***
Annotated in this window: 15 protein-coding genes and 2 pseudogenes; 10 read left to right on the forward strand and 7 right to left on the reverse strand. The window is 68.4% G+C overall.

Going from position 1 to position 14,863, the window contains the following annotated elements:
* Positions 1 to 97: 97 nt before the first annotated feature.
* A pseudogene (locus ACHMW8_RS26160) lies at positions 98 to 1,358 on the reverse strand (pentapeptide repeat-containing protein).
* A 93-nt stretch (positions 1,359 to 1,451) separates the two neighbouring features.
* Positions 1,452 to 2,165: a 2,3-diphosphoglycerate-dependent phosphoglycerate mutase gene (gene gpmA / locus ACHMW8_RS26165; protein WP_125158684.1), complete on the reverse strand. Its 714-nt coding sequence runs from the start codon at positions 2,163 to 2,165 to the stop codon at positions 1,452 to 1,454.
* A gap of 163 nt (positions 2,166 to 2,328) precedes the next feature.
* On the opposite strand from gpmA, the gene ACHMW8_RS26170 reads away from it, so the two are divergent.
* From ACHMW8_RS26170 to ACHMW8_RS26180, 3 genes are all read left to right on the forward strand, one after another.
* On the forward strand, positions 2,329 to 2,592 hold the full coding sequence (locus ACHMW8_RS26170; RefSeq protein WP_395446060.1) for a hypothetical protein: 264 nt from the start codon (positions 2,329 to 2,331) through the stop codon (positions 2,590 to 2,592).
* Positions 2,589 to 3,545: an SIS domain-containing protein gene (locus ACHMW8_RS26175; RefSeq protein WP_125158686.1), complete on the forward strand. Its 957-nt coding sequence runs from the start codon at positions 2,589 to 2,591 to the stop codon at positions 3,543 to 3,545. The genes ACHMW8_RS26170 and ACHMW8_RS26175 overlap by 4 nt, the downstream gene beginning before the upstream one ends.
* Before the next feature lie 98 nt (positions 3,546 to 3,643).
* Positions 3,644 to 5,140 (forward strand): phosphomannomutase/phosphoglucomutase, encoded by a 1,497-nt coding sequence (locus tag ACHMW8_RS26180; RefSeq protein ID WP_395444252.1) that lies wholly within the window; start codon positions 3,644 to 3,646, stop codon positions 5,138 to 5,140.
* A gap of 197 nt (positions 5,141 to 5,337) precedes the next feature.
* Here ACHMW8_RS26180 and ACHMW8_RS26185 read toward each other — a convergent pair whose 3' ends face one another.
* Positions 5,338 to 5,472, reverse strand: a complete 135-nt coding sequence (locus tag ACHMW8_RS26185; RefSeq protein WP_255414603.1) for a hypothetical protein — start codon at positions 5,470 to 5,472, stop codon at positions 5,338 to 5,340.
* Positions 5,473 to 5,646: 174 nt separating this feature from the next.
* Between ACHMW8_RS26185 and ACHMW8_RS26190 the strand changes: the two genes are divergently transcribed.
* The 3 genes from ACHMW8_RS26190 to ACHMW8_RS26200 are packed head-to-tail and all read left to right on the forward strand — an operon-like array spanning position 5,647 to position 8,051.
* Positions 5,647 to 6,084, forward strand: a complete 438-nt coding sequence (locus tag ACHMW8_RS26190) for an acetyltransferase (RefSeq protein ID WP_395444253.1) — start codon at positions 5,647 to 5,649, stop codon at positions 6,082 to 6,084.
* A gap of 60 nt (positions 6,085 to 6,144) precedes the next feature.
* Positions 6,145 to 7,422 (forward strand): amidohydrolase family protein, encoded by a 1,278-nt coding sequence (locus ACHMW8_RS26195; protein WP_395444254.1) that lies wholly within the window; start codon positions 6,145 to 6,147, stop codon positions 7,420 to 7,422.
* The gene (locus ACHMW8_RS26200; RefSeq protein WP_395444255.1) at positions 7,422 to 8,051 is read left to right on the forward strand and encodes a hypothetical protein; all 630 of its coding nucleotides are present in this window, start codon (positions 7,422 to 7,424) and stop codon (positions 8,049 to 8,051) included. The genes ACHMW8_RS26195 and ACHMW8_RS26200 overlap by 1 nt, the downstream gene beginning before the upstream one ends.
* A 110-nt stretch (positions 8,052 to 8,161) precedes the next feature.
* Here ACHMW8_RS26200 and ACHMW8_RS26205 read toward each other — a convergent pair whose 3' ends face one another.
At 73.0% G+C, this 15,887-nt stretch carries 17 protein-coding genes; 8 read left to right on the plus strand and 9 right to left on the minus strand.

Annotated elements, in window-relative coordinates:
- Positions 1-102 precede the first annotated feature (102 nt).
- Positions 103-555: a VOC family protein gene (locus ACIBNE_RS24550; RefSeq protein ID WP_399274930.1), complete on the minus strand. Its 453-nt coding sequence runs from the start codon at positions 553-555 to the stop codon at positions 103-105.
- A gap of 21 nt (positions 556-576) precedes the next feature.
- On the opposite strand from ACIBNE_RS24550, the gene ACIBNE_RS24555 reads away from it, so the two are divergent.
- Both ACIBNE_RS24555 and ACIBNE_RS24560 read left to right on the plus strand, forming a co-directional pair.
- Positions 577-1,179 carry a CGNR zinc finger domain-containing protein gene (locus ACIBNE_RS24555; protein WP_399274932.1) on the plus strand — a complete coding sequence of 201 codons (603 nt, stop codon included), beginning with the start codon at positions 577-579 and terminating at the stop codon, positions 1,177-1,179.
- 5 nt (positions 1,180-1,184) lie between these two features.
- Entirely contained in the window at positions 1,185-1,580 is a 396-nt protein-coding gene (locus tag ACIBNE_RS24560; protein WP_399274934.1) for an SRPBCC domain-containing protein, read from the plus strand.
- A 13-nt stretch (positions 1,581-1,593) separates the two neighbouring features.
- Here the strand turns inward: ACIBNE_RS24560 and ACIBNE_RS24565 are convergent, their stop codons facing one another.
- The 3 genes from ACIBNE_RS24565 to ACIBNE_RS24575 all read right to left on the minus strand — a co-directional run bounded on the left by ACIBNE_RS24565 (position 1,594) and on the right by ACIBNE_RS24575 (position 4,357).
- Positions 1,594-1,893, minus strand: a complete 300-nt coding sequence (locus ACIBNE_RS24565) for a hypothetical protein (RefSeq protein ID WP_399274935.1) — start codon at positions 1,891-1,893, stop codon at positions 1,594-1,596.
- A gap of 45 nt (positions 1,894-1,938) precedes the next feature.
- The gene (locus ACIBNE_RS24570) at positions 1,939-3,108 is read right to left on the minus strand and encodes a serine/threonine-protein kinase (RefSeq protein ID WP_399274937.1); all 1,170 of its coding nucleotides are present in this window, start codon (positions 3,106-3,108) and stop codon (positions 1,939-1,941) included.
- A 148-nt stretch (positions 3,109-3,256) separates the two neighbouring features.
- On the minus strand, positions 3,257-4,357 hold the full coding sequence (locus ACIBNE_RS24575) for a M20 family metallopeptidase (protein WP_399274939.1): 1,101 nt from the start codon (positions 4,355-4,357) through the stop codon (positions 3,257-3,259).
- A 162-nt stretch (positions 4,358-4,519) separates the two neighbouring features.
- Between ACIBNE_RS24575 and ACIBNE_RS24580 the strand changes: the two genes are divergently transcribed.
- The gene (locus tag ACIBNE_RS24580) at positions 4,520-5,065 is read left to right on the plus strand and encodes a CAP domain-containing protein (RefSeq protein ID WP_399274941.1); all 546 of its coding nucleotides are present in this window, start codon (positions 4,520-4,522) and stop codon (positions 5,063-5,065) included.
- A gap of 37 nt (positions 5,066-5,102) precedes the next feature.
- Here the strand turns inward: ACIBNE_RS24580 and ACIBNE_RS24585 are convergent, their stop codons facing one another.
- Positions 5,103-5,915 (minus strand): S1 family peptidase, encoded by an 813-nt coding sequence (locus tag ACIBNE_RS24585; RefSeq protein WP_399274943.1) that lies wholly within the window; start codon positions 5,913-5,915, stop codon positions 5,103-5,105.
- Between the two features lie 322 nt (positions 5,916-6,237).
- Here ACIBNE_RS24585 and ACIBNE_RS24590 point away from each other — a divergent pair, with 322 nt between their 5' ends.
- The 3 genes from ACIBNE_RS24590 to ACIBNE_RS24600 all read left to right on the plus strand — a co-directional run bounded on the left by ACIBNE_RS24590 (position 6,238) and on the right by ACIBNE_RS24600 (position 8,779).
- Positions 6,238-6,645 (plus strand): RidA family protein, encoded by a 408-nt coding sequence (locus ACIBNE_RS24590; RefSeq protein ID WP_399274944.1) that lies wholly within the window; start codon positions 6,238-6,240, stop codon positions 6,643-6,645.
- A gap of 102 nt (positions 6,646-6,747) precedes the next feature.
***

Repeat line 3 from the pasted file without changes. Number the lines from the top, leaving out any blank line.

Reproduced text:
* Positions 1 to 97: 97 nt before the first annotated feature.